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Alaska Department of Fish and Game


Online Bear Baiting Clinic
Location and Bait Choice

Choosing a Location

Locating a bear baiting site can take some work, so plan on scouting areas early. It is also advisable to have extra options in case you find other hunters or baiting sites close to your chosen area. Look for natural travel corridors or valleys where bears access water. Be alert to ridge lines or descending hills that lead to water. Bears will be more comfortable coming in to a site located in dense cover. Fairly thick brush, alders, or trees add a sense of security for bears.

Knowing where not to set up a bait station is also important: We will cover legally restricted areas under the "Bear Baiting Rules and Regulations" section. In the meantime, a basic rule of thumb is to avoid open areas such as large fields, sandbars or beaches. Also consider hiking/biking trails and popular fishing holes to be "off limits." You can avoid conflicts and have a more successful hunt by being considerate not only of other bear baiters but also other members of the public that might frequent an area during or after the baiting season. After you have selected an appropriate location and registered your bait station, you can plan your baiting and site clean-up strategy.

Container and Crib

The best approach is to put your bait in a metal container and chain it to a tree. This will help minimize cleanup problems later (see below). A 30-55 gallon drum is a great bait container and, as discussed elsewhere, a metal drum can also serve as an accurate measuring device for judging a bear’s size. Be advised that whatever you haul in must also be hauled out: A 55-gallon barrel with bait that has not been hit will be extremely heavy. Never use plastic containers because bears chew them up and carry them off, leaving trash strewn about the area which you must then clean up. It works well to have two lids for your container. Start your baiting out with a lid with a large hole cut in it or no lid at all. Once bears have begun to sample the bait you can switch to a lid with one or more small holes cut in it. According to some experts, smaller holes are better. This is because a bear will linger longer if it cannot fill its stomach quickly or grab a mouthful of bait and run into the woods. Another reason to use very small holes is to prevent accidentally killing smaller bears; they’ve been known to get their head stuck in a bait container and die. Once the container is positioned, build a "crib" of logs around the bait. This will help position the bear for the best shot into the vitals of the animal.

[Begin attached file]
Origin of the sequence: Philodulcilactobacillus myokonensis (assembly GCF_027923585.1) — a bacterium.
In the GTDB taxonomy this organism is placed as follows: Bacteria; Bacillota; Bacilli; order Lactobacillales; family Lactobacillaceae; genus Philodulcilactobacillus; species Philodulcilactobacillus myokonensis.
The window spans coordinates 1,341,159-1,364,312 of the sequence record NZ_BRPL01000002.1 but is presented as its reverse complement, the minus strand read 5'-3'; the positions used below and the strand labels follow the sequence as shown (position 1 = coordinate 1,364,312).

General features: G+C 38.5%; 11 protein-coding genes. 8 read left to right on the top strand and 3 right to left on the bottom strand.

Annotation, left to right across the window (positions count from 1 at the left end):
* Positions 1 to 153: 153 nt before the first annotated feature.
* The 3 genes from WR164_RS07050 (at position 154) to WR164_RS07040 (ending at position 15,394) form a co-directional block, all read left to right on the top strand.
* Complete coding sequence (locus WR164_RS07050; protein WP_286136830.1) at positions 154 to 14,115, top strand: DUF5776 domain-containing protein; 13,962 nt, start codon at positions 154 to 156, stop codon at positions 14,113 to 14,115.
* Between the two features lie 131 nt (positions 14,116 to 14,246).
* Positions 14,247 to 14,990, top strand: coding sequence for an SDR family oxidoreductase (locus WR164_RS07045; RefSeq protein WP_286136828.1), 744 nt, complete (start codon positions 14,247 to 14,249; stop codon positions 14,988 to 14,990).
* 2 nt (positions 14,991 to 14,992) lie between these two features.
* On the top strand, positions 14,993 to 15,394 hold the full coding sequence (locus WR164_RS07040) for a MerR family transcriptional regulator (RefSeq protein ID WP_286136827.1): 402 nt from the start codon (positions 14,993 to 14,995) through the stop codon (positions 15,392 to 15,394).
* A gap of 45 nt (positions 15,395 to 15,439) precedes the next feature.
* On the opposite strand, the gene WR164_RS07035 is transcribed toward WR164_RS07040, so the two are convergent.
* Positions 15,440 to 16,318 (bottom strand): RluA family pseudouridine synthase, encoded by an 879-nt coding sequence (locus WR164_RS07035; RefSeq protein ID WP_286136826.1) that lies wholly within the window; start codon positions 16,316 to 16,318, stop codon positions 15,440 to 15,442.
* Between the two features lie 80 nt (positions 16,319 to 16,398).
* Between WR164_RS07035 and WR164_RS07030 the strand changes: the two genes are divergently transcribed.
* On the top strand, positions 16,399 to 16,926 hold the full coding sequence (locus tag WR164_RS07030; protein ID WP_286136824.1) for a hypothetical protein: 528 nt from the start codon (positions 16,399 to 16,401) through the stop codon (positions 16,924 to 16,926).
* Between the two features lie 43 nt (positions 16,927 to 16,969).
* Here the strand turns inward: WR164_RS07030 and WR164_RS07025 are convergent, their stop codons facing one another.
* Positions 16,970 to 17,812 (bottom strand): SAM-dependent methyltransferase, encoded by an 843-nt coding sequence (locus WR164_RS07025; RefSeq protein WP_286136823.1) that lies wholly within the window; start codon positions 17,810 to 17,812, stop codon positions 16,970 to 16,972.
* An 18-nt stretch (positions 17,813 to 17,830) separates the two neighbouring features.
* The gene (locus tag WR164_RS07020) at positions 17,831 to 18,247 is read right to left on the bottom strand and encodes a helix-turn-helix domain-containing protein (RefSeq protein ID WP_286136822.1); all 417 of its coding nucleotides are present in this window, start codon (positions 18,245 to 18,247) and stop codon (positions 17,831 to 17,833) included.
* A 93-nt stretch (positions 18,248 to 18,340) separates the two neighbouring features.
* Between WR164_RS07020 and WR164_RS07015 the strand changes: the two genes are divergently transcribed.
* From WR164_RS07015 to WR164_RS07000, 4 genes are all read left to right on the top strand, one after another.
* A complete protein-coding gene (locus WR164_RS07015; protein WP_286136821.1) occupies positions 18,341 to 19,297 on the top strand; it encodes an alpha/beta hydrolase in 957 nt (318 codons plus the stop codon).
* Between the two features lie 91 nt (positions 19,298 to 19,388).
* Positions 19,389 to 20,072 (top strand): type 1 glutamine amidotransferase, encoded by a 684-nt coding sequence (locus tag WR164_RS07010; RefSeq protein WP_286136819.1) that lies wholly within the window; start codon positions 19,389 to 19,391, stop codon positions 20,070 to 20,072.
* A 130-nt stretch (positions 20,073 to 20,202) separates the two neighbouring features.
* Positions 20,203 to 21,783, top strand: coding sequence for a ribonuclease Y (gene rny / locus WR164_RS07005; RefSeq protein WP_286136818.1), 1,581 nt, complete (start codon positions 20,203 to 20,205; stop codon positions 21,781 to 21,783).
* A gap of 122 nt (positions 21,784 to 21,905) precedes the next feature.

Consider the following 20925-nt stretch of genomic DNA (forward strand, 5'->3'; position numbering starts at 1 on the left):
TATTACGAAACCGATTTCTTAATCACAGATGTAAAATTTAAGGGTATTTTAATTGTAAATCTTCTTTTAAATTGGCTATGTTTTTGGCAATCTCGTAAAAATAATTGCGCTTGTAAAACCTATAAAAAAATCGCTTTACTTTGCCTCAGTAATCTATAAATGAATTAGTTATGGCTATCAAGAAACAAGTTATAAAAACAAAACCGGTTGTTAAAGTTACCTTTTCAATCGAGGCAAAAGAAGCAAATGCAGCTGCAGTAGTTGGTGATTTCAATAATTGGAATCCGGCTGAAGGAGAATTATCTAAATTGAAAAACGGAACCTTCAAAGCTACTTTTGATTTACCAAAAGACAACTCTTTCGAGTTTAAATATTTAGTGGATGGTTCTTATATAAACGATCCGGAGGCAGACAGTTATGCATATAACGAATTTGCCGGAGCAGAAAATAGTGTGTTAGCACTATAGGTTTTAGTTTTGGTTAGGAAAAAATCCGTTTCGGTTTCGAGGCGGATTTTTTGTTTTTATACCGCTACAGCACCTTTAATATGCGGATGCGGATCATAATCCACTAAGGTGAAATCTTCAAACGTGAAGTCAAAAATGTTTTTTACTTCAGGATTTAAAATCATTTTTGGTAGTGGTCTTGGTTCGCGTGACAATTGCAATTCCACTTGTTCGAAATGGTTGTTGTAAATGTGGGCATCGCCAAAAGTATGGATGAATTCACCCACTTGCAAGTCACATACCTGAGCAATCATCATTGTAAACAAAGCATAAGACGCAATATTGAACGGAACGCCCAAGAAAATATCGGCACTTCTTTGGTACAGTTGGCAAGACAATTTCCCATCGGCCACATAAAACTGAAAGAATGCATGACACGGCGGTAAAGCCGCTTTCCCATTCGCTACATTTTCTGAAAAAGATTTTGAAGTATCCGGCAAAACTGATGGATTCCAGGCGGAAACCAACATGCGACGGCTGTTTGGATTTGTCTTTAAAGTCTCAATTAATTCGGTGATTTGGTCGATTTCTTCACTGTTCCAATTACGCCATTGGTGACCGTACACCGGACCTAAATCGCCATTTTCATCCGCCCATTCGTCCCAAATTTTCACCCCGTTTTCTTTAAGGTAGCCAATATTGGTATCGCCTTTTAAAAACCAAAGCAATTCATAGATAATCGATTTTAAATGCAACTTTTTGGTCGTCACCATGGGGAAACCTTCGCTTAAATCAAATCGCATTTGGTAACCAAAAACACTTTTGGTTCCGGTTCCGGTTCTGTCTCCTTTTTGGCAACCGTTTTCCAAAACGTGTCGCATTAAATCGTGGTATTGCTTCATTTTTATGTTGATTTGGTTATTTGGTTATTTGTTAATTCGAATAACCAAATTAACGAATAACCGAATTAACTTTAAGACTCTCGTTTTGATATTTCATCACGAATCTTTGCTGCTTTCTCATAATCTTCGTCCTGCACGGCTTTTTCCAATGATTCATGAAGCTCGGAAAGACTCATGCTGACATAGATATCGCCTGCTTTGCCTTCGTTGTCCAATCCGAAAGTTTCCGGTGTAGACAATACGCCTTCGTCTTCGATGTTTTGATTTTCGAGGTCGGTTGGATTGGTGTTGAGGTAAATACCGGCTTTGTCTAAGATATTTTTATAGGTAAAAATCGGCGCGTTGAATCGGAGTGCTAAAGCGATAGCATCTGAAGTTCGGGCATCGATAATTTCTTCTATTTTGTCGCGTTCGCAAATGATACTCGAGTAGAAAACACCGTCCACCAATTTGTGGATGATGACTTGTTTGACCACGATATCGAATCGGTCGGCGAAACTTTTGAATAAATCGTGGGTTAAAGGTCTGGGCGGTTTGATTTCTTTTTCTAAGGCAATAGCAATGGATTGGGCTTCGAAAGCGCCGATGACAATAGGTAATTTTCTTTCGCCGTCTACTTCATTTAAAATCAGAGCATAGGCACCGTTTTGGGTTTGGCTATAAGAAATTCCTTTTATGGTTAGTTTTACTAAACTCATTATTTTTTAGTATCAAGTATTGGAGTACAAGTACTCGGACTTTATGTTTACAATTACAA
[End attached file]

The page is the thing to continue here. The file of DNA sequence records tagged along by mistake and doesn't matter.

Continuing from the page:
Types of Baits

What types of bait should you use at your bait station? Only biodegradable materials may be used for bait. The only parts of fish or wildlife which can legally be used as bait are heads, bones, guts, and skin. In GMUs 7 and 15, fish or fish parts are not allowed to be used as bait. This is because brown bears are often attracted to fish and other decaying meats. In some parts of the state, baiters are strongly advised against using rotten items such as chicken or turkey carcasses because these items are so effective at drawing unwanted attention from brown bears. You don’t want brown bears at your bait site: You’ll need to refill the barrel more often, they’ll chase black bears away, and they can be dangerous to you and others using the site. Even if meat or fish are legal baits in your chosen GMU, they are not necessary for attracting black bears.

There are two main bait classifications, call bait and food bait.

  1. Call Bait: This is usually a strong scent used to draw bears in from long distances. It is most effective when you can get the call bait up high in a tree. Examples of call baits include sweet items coated in syrup or vanilla. A number of effective commercial scent lures are also available.
  2. Food Bait: Every veteran bear baiter has their own secret food bait, but the bottom line is to find something that keeps the black bears coming back. Examples of food bait to put in your drum container are: dog food, syrup, honey, molasses, doughnuts, old bread, popcorn or any mixture of the above items—but mainly sweet stuff.

Using grease as either a call or food bait has significant drawbacks. Like other meat or meat-related products, it tends to draw brown bears. It can also make your task of post-season site cleanup extremely difficult.

Site Clean-up

By law, you have to clean up your baiting site on or before the last day of the baiting season. This means packing out all food items (baits, scents), containers, and even soil or wood soaked with grease or contaminated with other baits. Soil and wood that contains residue of grease or other food items will continue to attract bears illegally after the season is closed. Avoid unnecessary disruption of natural vegetation at your bait site.

Use a site responsibly and leave it in as good or better shape than you found it. Irresponsible behavior (e.g, leaving eyesores or post-season attractants) can result in bad publicity for hunters and possible restrictions against bear baiting. It can also result in you being ticketed. The following pictures show examples of poor site clean-up.

Bait stands not cleaned up
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